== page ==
Study Guide

Million Dollar Baby Perseverance

Perseverance

FRANKIE: I don't train girls.

MAGGIE: Maybe you should. People see me fight say I'm pretty tough.

FRANKIE: Girlie, tough ain't enough.

Maggie's dogged in her pursuit of Frankie as a trainer, and ol' Frankie's just as resolute to say "Um, no."

DANGER: And I challenge "The Motor City Cobra," Thomas "Hit Man" Hearns, to fight me for the Welterweight Championship of the whole world!

If boxing skills didn't matter, and all it took was dedication and heart to be the best, Danger would be the welterweight championship of the whole gosh darn universe.

FRANKIE: Don't call me boss, now. I'm not your boss, and don't you be calling me that.

MAGGIE: If I stop calling you Boss, will you train me?

FRANKIE: No.

MAGGIE: Then I might as well just keep calling you it!

When it comes to having Frankie in her corner, Maggie literally won't take "No" for an answer.

SCRAP: If there's magic in boxing, it's the magic of fighting battles beyond endurance, beyond cracked ribs, ruptured kidneys, and detached retinas. It's the magic of risking everything for a dream that nobody sees but you.

Sometimes, Scrap speaks pure poetry—like here, when he sums up the determination of dreamers.

MAGGIE: I'm 32, Mr. Dunn, and I'm here celebrating the fact that I spent another year scraping dishes and waitressing, which is what I been doing since 13, and, according to you, I'll be 37 before I can even throw a decent punch, which after working this speed bag for a month and getting nowhere, I now realize may be God's simple truth. Other truth is, my brother's in prison, my sister cheats on welfare by pretending one of her babies is still alive, my daddy's dead, and my mama weighs 312 pounds. If I was thinking straight, I'd go back home, find a used trailer, buy a deep fryer and some Oreos. Problem is, this is the only thing I ever felt good doing. If I'm too old for this, then I got nothing. That enough truth to suit you?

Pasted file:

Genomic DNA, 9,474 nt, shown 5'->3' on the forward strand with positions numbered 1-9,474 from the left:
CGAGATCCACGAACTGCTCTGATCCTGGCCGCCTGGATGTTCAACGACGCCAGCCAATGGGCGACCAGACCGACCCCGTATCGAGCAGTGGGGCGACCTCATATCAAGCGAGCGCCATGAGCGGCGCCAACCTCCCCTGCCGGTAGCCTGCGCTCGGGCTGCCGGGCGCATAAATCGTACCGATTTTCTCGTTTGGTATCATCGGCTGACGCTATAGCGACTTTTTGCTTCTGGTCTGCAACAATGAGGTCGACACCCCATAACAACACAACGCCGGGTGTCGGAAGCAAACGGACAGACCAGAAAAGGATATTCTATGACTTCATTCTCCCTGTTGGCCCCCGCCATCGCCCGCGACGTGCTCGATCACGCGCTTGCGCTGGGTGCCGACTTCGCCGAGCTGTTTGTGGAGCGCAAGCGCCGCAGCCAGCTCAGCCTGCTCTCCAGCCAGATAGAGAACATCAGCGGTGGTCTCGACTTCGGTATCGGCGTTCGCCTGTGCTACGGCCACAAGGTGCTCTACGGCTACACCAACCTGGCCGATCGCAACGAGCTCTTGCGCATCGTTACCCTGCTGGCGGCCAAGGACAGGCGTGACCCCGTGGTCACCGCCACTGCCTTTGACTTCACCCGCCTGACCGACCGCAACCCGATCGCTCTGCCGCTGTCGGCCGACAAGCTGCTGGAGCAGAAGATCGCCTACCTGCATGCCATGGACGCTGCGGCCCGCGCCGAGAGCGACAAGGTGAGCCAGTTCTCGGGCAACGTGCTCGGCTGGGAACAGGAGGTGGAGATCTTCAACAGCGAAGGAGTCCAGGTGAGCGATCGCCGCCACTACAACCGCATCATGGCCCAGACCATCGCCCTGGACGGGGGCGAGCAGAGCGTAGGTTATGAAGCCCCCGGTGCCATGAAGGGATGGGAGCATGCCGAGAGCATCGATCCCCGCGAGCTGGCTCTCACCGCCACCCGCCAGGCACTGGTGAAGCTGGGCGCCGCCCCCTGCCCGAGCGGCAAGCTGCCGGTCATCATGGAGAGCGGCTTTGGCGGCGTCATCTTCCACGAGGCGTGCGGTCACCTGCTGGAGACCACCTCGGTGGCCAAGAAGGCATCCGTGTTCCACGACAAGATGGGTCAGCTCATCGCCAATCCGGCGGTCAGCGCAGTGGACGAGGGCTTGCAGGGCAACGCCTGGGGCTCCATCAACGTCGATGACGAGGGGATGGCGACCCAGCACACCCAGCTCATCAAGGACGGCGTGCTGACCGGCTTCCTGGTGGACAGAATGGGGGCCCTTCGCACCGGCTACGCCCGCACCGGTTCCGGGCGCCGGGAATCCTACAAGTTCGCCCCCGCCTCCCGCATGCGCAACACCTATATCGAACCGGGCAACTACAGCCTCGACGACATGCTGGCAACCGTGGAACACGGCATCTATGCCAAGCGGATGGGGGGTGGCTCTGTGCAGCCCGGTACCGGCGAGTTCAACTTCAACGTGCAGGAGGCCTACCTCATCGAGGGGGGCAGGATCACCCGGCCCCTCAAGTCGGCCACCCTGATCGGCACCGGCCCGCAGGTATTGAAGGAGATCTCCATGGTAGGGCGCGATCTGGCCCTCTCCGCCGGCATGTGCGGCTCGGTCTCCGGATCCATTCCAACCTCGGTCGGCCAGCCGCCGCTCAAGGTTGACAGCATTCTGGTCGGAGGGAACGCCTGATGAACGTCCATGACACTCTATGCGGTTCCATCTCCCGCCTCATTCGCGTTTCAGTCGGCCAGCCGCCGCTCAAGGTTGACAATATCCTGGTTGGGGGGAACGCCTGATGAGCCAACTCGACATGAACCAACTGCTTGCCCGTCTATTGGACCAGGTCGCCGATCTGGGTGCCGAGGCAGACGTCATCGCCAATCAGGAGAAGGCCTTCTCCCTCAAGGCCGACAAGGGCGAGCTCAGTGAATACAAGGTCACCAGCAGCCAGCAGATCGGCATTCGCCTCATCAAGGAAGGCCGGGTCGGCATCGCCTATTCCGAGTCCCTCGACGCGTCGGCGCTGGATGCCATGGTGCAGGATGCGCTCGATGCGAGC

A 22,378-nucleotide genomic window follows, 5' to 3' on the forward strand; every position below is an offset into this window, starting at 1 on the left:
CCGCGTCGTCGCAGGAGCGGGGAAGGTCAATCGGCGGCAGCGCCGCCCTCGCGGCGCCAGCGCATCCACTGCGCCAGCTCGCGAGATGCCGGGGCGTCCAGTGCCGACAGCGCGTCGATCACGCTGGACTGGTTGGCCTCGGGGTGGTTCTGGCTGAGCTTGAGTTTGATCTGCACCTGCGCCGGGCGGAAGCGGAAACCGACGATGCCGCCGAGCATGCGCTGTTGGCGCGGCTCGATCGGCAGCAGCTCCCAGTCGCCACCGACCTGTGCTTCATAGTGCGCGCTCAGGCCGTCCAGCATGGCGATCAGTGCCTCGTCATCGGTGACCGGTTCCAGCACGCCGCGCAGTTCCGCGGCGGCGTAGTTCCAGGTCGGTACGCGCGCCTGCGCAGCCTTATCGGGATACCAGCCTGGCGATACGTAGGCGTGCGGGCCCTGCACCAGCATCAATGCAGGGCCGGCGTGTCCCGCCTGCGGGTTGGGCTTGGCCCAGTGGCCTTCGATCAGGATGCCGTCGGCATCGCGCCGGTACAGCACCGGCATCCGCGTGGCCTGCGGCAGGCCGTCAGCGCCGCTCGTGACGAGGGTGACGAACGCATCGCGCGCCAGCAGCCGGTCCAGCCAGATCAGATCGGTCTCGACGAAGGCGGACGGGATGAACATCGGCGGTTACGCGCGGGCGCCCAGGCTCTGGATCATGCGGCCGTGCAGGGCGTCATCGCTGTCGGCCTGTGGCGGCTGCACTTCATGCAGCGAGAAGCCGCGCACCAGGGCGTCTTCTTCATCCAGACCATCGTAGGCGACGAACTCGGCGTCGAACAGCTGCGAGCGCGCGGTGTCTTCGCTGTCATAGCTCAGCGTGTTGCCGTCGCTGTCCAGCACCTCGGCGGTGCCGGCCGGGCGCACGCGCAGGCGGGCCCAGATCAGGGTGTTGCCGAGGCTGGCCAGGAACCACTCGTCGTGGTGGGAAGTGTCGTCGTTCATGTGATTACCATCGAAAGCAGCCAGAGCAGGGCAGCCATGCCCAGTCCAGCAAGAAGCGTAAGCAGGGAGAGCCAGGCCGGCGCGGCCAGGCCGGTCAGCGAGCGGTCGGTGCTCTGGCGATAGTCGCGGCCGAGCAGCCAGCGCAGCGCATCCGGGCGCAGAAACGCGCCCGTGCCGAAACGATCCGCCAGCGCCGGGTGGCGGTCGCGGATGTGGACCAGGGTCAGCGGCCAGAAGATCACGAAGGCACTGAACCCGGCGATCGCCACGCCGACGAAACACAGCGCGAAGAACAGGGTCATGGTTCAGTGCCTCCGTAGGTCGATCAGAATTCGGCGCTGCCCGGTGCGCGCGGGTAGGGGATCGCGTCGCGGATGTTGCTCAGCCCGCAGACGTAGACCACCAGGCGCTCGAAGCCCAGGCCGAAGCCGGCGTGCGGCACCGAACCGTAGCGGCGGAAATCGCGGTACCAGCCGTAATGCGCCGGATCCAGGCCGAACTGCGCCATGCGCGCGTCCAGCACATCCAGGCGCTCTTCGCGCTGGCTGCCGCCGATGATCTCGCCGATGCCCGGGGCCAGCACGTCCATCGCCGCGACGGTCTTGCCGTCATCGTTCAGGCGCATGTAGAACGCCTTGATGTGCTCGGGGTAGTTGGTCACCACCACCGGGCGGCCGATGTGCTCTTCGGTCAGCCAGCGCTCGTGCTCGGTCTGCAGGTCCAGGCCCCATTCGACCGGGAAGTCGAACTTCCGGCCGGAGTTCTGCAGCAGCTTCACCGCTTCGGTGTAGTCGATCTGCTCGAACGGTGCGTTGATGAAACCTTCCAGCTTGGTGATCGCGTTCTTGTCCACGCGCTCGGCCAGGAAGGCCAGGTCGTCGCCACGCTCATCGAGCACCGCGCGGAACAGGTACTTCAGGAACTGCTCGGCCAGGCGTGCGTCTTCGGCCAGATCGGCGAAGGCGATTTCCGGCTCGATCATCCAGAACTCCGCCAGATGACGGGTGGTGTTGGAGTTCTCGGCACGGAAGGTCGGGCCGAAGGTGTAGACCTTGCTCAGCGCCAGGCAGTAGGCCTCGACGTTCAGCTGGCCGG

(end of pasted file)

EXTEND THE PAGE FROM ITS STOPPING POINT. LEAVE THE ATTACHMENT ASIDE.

Maggie's pretty much the personification of perseverance.

FRANKIE: I'm going to get you out of here. These doctors around here don't know squat. Otherwise, why would they be living out here in the desert? As soon as you're able to be moved, we'll find someplace where they've actually studied medicine.

Let's be real: Maggie's prognosis is pretty grim, but that won't stop Frankie from trying everything in his power to help her, and getting in a salty dig at desert-dwelling docs while he's at it.

FR. HORVAK: You can't do it. You know that.

FRANKIE: I do, Father. You don't know how thick she is, how hard it was to train her. Other fighters would do exactly what you say to them, and she'd ask why this and why that and do it her own way anyway. How she fought for the title—it wasn't by anything—well, it wasn't by listening to me.

Here, Frankie's trying to explain Maggie's stubbornness to Fr. Horvak, and hoping that it will change the priest's mind about helping Maggie die. Spoiler alert: It doesn't.

DANGER: Anybody can lose one fight.

After that jerkbag Shawrelle beats Danger up, Danger disappears. But when he suddenly returns to the gym at the end of the film, he's ready to resume his training. Let's just hope he's decided to take on somebody other than Tommy Hearns.

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